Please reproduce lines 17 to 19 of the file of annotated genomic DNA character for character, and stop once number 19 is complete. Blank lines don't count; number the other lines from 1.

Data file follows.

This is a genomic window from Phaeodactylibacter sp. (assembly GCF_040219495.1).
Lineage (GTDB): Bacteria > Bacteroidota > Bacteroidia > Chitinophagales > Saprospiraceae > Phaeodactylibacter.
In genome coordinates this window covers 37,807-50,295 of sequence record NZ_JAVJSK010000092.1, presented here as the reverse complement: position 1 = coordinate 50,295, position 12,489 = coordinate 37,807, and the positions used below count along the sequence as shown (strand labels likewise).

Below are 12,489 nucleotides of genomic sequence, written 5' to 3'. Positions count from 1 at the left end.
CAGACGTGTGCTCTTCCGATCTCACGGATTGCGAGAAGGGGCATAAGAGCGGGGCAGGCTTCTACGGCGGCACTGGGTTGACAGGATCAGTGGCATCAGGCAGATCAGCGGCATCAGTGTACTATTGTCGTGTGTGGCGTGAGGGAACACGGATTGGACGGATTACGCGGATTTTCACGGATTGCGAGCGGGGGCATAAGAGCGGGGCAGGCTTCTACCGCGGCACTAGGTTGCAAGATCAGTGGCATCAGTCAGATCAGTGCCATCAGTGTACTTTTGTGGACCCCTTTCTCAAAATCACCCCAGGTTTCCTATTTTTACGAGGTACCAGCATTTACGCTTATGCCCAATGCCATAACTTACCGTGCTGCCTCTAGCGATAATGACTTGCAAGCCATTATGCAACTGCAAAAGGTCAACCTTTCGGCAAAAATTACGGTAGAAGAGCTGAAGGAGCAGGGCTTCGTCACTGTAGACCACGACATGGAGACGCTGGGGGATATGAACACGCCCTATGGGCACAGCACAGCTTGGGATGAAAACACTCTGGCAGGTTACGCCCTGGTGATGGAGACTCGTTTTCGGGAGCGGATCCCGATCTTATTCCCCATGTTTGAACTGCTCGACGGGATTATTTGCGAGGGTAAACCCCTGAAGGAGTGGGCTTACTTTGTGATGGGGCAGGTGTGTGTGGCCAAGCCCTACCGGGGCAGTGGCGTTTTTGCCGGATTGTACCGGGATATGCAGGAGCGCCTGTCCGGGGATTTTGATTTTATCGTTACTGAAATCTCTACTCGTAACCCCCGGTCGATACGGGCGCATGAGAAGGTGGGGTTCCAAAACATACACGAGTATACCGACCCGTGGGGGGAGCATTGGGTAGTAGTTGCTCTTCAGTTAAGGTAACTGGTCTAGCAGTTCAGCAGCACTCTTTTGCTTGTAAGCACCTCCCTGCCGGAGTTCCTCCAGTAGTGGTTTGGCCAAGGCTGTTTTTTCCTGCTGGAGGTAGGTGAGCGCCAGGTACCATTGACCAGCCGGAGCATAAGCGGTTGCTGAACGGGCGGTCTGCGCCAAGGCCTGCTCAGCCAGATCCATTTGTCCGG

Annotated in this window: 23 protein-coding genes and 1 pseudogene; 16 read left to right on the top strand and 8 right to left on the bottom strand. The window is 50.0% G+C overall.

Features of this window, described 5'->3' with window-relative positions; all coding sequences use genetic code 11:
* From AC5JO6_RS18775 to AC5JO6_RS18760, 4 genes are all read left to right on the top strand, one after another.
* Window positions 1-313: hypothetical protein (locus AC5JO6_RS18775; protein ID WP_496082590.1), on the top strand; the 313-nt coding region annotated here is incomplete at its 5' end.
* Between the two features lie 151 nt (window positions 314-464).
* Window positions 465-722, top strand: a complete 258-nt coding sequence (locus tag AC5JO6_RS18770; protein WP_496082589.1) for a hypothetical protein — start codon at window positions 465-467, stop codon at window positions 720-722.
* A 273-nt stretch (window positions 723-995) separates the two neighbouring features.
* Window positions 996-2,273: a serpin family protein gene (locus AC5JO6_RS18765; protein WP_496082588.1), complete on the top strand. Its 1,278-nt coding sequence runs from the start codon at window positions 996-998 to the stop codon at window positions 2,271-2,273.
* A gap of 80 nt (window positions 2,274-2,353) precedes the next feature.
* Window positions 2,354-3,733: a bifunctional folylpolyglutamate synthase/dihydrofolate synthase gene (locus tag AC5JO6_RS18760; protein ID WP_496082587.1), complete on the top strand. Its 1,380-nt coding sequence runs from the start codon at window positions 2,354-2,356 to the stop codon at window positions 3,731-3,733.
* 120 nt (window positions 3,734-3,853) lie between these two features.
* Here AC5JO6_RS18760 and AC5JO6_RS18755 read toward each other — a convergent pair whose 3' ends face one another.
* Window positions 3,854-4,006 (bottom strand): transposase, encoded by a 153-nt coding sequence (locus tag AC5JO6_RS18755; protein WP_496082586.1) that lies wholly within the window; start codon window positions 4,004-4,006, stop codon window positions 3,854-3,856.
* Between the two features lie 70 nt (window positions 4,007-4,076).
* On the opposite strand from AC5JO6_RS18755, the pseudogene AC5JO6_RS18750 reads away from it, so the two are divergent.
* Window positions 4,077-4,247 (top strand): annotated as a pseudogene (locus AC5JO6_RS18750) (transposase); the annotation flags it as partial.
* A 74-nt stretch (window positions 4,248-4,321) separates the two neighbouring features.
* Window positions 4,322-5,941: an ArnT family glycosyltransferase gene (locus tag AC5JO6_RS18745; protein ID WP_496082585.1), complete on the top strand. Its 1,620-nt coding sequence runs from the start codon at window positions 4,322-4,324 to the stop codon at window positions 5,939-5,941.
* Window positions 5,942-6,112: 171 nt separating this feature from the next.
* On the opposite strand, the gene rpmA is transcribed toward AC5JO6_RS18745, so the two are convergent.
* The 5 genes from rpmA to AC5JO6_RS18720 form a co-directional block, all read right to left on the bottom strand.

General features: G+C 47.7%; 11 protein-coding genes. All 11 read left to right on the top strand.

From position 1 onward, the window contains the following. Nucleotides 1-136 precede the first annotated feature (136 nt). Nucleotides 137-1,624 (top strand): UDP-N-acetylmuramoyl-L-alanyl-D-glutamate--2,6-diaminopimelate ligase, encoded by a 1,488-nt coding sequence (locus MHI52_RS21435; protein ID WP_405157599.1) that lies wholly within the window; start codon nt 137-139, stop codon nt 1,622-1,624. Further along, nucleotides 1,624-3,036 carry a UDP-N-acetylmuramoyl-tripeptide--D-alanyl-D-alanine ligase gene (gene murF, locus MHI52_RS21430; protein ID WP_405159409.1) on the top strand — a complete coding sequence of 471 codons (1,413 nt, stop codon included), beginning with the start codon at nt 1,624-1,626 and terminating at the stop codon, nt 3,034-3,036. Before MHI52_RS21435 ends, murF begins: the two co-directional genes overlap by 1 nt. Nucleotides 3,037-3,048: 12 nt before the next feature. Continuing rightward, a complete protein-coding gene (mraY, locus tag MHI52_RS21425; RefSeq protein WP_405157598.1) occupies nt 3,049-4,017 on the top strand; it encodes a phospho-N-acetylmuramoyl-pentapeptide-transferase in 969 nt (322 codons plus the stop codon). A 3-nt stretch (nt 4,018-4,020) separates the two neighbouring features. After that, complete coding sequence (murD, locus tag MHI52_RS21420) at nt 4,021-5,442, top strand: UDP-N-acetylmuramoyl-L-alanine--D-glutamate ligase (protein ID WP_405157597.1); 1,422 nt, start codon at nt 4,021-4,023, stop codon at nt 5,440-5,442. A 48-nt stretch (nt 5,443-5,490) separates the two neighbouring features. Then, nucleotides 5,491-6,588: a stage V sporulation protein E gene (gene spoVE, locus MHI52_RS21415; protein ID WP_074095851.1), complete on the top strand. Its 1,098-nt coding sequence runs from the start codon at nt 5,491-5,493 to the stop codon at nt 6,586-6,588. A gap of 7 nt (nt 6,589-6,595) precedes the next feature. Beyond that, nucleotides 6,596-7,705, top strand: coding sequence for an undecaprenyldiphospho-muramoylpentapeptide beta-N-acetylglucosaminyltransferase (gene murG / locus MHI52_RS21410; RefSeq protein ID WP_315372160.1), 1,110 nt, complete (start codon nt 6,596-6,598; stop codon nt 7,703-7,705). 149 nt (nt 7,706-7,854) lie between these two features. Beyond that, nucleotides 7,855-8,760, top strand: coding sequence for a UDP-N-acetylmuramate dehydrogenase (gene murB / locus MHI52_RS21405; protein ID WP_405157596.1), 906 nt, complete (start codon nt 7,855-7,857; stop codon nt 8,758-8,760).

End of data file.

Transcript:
* Here AC5JO6_RS18760 and AC5JO6_RS18755 read toward each other — a convergent pair whose 3' ends face one another.
* Window positions 3,854-4,006 (bottom strand): transposase, encoded by a 153-nt coding sequence (locus tag AC5JO6_RS18755; protein WP_496082586.1) that lies wholly within the window; start codon window positions 4,004-4,006, stop codon window positions 3,854-3,856.
* Between the two features lie 70 nt (window positions 4,007-4,076).